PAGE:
‘A Good Lie’

“They had a lot of questions, many of which surrounded Archegos’ portfolio,” Becker testified. He said that he lied to them about the size of its largest position, claiming falsely that it was 35% of equity — a figure he said he’d provided to other banks.

Goldman later told Tomita and Becker that it had noticed that the largest holders of GSX were other banks. Those shares would have been purchased as hedges to Archegos’ swaps, but Tomita said he’d noticed the same thing and that bank holdings had it made it harder for Archegos to invest more in GSX.

“I thought that was a good lie to address a question like that from a counterparty,” Becker testified. 

Becker also described how the family office courted Bank of Montreal. He told the jury about a late 2020 Zoom call in which the Canadian bank said it had decided not to become an Archegos counterparty, partly because of concerns about the firm’s volatile performance. On the call, Tomita urged the bank to reconsider, saying Archegos was hoping for a “long-term partnership” and suggesting that a $100 million placement “might be a good first step,” Becker testified.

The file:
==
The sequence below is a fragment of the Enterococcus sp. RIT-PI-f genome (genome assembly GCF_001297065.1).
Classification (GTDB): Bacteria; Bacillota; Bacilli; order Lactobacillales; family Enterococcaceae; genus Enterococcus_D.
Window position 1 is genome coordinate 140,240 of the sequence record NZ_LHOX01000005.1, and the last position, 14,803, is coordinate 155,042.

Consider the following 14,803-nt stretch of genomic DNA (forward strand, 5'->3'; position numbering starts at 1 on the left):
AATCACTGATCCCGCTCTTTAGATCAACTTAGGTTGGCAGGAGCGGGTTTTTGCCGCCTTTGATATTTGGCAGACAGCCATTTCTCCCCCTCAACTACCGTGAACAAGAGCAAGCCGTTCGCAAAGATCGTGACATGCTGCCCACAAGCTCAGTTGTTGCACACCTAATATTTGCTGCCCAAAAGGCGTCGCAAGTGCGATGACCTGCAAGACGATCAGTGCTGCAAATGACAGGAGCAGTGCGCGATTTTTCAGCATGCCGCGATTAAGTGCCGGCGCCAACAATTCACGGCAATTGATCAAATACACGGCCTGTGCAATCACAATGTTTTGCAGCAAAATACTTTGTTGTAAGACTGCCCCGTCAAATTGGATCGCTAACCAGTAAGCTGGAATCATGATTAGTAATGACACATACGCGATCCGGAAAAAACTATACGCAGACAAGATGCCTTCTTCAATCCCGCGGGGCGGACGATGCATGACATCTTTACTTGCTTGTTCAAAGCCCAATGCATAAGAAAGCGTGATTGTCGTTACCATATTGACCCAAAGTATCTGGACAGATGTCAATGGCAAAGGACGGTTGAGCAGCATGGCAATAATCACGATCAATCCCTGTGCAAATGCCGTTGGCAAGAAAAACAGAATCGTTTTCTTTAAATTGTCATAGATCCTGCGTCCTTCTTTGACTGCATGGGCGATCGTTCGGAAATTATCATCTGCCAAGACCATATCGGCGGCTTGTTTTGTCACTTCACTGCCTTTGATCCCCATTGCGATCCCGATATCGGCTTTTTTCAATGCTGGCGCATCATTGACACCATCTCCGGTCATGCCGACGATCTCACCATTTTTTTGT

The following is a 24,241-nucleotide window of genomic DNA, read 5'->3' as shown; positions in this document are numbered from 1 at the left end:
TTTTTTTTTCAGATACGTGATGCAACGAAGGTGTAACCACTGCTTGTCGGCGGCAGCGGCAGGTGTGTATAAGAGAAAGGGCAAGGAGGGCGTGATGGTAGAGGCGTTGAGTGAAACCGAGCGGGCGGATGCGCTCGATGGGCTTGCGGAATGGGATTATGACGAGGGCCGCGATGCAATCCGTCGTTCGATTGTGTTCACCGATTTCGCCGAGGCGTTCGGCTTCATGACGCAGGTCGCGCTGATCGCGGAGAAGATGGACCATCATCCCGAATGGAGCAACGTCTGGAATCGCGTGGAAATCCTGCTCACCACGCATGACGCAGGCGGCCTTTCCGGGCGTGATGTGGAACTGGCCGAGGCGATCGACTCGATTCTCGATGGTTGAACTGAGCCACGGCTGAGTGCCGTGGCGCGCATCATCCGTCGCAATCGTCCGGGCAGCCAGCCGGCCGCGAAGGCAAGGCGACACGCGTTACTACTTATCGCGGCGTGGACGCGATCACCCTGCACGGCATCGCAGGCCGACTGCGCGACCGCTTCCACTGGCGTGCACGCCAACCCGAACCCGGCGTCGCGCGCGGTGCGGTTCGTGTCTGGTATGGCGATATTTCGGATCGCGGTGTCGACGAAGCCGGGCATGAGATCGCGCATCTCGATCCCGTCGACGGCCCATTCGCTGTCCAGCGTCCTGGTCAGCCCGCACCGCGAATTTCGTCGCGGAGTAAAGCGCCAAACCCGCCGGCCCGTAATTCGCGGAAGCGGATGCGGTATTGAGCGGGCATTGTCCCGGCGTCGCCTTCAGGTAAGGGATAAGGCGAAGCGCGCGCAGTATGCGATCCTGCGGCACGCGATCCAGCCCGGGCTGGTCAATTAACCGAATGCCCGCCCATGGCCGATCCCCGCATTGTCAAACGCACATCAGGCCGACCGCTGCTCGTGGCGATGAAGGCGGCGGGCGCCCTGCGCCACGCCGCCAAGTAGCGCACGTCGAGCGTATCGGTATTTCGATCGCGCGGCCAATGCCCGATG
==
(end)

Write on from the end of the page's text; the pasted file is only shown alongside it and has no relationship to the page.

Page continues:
The bank became a counterparty in February 2021, he said.

Archegos was unsuccessful in attracting Citigroup Inc., JPMorgan Chase & Co. and Bank of America Corp.

The 35% Rule

Becker said lying wasn’t a new practice at Archegos. He described how, in one 2017 call, Halligan told a counterparty that Archegos’ largest position accounted for 35% of capital.

“Was that true?” prosecutor Alexandra Rothman asked.

“No, it was not,” Becker answered. He said he could see Halligan looking at the correct data but misstating the numbers to the bank. Becker testified that Halligan told him he shouldn’t disclose any number above 35% even if true.

“That number’s ambiguous, and they don’t know how to calculate it anyway,” he said Halligan told him.

That number came up again when Becker testified that he told then-UBS risk manager Bryan Fairbanks in a March 8, 2021, call that Archegos’ position in ViacomCBS shares was about 35% of its equity. In reality, it was more than 84%.

‘Do What Bill’ Says

Fairbanks took the stand last week and was asked then what the bank would have thought if it had known the true scale of Archegos’ exposure to the one stock.

“We would’ve been horrified,” Fairbanks said.

Becker reported directly to Halligan, and the defense has suggested that he had minimal contact with Hwang. On Monday, Becker testified that Archegos had a very top-down culture in which Hwang made all major decisions and disagreement wasn’t tolerated.

Hwang “would be involved in all decisions, even small decisions such as office furniture or art that would be hung up in the office,” Becker said.

“The main role of employees of Archegos was to do what Bill told you to do,” he added.

--With assistance from Ava Benny-Morrison.

(Adds details on margin rates and capacity in second section and on courting Bank of Montreal in third.)